Journal of cell science. Supplement 02/2015; 6. DOI:10.4172/2157-7013.1000193
  • Source
    [Show abstract] [Hide abstract]
    ABSTRACT: Integrins are transmembrane heterodimeric proteins sensing the cell microenvironment and modulating numerous signalling pathways. Changes in integrin expression between normal and tumoral cells support involvement of specific integrins in tumor progression and aggressiveness. This review highlights the current knowledge about α5β1 integrin, also called the fibronectin receptor, in solid tumors. We summarize data showing that α5β1 integrin is a pertinent therapeutic target expressed by tumoral neovessels and tumoral cells. Although mainly evaluated in preclinical models, α5β1 integrin merits interest in particular in colon, breast, ovarian, lung and brain tumors where its overexpression is associated with a poor prognosis for patients. Specific α5β1 integrin antagonists will be listed that may represent new potential therapeutic agents to fight defined subpopulations of particularly aggressive tumors.
    03/2013; 5(1):27-47. DOI:10.3390/cancers5010027
  • Source
    [Show abstract] [Hide abstract]
    ABSTRACT: Primary tumors often give rise to disseminated tumor cells (DTC's), which acquire full malignancy after invading distant site(s). Thus, DTC's may be a productive target for preventing prostate cancer metastasis progression. Our prior research showed that PHSCN peptide (Ac-PHSCN-NH2) targets activated α5β1 integrin to prevent invasion and metastasis in preclinical adenocarcinoma models, and disease progression in Phase I clinical trial. Here, we report that D-stereoisomer replacement of histidine and cysteine in PHSCN produces a highly potent derivative, Ac-PhScN-NH2 (PhScN). PhScN was 27,000- to 150,000-fold more potent as an inhibitor of basement membrane invasion by DU 145 and PC-3 prostate cancer cells. A large increase in invasion-inhibitory potency occurred after covalent modification of the sulfhydryl group in PHSCN to prevent disulfide bond formation; while the potency of covalently modified PhScN was not significantly increased. Thus PhScN and PHSCN invasion inhibition occurs by a noncovalent mechanism. These peptides also displayed similar cell surface binding dissociation constants (Kd), and competed for the same site. Consistent with its increased invasion-inhibitory potency, PhScN was also a highly potent inhibitor of lung extravasation and colonization in athymic nude mice: it was several hundred- or several thousand-fold more potent than PHSCN at blocking extravasation by PC-3 or DU 145 cells, and 111,000- or 379,000-fold more potent at inhibiting lung colonization, respectively. Furthermore, systemic 5 mg/kg PhScN monotherapy was sufficient to cause complete regression of established, intramuscular DU 145 tumors. PhScN thus represents a potent new family of therapeutic agents targeting metastasis by DTC's to prevent parallel progression in prostate cancer.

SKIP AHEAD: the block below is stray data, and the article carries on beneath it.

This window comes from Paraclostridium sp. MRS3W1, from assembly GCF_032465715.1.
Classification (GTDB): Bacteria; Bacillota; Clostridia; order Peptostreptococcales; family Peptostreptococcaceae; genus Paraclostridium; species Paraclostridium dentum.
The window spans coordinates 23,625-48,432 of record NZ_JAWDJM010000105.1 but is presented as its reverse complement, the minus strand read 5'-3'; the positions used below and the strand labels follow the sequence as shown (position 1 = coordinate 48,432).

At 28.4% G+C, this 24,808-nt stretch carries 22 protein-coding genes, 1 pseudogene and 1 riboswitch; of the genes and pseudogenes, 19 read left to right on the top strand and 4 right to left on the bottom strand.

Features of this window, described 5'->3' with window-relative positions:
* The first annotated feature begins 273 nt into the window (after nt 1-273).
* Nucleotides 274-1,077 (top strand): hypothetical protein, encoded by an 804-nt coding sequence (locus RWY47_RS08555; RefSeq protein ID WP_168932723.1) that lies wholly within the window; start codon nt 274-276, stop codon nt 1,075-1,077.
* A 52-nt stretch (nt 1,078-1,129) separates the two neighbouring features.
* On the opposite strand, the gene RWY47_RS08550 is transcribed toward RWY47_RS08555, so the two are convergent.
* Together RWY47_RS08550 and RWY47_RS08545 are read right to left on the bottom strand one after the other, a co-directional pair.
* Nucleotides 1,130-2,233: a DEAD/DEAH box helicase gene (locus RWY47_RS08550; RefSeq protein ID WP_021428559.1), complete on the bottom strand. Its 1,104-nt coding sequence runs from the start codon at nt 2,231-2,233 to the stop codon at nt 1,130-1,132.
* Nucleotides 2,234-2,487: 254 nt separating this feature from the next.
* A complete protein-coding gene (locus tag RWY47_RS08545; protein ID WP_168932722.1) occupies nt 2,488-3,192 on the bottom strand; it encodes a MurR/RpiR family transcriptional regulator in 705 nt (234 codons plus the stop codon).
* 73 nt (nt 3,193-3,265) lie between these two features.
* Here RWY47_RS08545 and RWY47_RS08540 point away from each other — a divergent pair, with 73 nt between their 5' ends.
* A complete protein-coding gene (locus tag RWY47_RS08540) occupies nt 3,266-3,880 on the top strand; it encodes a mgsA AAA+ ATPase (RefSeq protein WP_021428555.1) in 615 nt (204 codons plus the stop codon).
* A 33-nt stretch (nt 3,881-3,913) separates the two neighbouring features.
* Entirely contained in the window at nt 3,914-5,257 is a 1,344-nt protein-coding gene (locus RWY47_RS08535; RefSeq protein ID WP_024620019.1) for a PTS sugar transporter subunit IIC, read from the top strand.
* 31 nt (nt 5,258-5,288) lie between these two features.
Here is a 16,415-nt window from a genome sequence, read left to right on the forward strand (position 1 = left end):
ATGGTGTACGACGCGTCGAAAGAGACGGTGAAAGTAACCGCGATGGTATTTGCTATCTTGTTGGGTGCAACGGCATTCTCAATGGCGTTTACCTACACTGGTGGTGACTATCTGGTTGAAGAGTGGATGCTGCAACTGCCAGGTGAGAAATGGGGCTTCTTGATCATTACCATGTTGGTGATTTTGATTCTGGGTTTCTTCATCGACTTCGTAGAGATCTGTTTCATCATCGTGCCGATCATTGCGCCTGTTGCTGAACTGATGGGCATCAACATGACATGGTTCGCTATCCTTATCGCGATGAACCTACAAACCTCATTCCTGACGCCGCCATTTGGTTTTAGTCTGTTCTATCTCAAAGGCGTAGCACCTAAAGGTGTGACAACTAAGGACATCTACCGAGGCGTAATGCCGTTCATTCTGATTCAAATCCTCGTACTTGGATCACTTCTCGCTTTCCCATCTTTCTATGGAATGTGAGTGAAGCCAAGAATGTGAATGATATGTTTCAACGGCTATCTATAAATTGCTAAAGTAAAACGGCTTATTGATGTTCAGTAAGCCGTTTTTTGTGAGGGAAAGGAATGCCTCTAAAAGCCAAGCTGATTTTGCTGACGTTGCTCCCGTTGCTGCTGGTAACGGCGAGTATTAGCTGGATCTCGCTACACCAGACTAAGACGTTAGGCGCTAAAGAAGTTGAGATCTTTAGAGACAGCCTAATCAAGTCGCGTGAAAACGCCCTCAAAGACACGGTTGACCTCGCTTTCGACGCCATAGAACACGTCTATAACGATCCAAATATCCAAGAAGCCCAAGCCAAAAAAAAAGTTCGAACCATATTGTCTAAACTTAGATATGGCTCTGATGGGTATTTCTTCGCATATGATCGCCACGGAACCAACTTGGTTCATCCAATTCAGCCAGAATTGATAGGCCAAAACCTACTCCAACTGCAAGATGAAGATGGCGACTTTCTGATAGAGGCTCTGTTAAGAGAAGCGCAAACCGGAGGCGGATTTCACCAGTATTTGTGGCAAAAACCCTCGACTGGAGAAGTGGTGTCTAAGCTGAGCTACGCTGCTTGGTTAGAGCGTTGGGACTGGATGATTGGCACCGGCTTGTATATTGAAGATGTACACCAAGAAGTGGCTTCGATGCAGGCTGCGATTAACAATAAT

Clinical and Experimental Metastasis 01/2014; DOI:10.1007/s10585-013-9634-1 · 3.73 Impact Factor